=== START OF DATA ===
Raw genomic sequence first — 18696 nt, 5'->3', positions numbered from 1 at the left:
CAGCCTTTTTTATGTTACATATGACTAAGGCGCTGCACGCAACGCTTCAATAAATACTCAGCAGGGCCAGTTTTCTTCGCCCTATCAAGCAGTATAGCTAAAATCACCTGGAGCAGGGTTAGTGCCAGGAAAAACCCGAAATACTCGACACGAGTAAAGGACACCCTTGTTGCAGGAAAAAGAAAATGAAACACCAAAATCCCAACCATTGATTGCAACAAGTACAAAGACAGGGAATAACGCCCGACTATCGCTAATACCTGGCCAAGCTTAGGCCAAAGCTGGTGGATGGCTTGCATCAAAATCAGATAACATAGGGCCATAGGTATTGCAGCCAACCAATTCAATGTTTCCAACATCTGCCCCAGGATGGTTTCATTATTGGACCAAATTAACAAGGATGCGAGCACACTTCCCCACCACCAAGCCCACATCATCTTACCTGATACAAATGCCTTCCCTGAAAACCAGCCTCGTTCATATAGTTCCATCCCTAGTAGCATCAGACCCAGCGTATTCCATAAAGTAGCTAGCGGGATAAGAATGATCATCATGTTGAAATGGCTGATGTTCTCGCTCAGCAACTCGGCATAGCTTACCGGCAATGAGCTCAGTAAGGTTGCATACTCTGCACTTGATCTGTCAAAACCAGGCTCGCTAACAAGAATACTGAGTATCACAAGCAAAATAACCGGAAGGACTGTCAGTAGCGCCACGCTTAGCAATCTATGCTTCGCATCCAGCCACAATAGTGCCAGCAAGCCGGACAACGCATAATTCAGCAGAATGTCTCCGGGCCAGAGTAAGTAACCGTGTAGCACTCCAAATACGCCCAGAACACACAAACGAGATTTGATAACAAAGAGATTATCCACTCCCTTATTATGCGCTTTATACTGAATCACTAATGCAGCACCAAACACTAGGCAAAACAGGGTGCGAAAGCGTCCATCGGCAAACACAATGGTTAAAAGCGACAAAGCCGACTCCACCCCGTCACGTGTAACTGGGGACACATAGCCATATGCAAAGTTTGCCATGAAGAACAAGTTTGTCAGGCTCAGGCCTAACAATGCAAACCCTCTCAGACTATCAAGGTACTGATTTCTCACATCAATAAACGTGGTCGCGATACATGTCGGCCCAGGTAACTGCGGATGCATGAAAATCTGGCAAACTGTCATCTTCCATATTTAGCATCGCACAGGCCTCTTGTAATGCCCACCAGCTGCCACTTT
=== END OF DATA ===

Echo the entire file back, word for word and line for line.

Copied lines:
Raw genomic sequence first — 18696 nt, 5'->3', positions numbered from 1 at the left:
CAGCCTTTTTTATGTTACATATGACTAAGGCGCTGCACGCAACGCTTCAATAAATACTCAGCAGGGCCAGTTTTCTTCGCCCTATCAAGCAGTATAGCTAAAATCACCTGGAGCAGGGTTAGTGCCAGGAAAAACCCGAAATACTCGACACGAGTAAAGGACACCCTTGTTGCAGGAAAAAGAAAATGAAACACCAAAATCCCAACCATTGATTGCAACAAGTACAAAGACAGGGAATAACGCCCGACTATCGCTAATACCTGGCCAAGCTTAGGCCAAAGCTGGTGGATGGCTTGCATCAAAATCAGATAACATAGGGCCATAGGTATTGCAGCCAACCAATTCAATGTTTCCAACATCTGCCCCAGGATGGTTTCATTATTGGACCAAATTAACAAGGATGCGAGCACACTTCCCCACCACCAAGCCCACATCATCTTACCTGATACAAATGCCTTCCCTGAAAACCAGCCTCGTTCATATAGTTCCATCCCTAGTAGCATCAGACCCAGCGTATTCCATAAAGTAGCTAGCGGGATAAGAATGATCATCATGTTGAAATGGCTGATGTTCTCGCTCAGCAACTCGGCATAGCTTACCGGCAATGAGCTCAGTAAGGTTGCATACTCTGCACTTGATCTGTCAAAACCAGGCTCGCTAACAAGAATACTGAGTATCACAAGCAAAATAACCGGAAGGACTGTCAGTAGCGCCACGCTTAGCAATCTATGCTTCGCATCCAGCCACAATAGTGCCAGCAAGCCGGACAACGCATAATTCAGCAGAATGTCTCCGGGCCAGAGTAAGTAACCGTGTAGCACTCCAAATACGCCCAGAACACACAAACGAGATTTGATAACAAAGAGATTATCCACTCCCTTATTATGCGCTTTATACTGAATCACTAATGCAGCACCAAACACTAGGCAAAACAGGGTGCGAAAGCGTCCATCGGCAAACACAATGGTTAAAAGCGACAAAGCCGACTCCACCCCGTCACGTGTAACTGGGGACACATAGCCATATGCAAAGTTTGCCATGAAGAACAAGTTTGTCAGGCTCAGGCCTAACAATGCAAACCCTCTCAGACTATCAAGGTACTGATTTCTCACATCAATAAACGTGGTCGCGATACATGTCGGCCCAGGTAACTGCGGATGCATGAAAATCTGGCAAACTGTCATCTTCCATATTTAGCATCGCACAGGCCTCTTGTAATGCCCACCAGCTGCCACTTT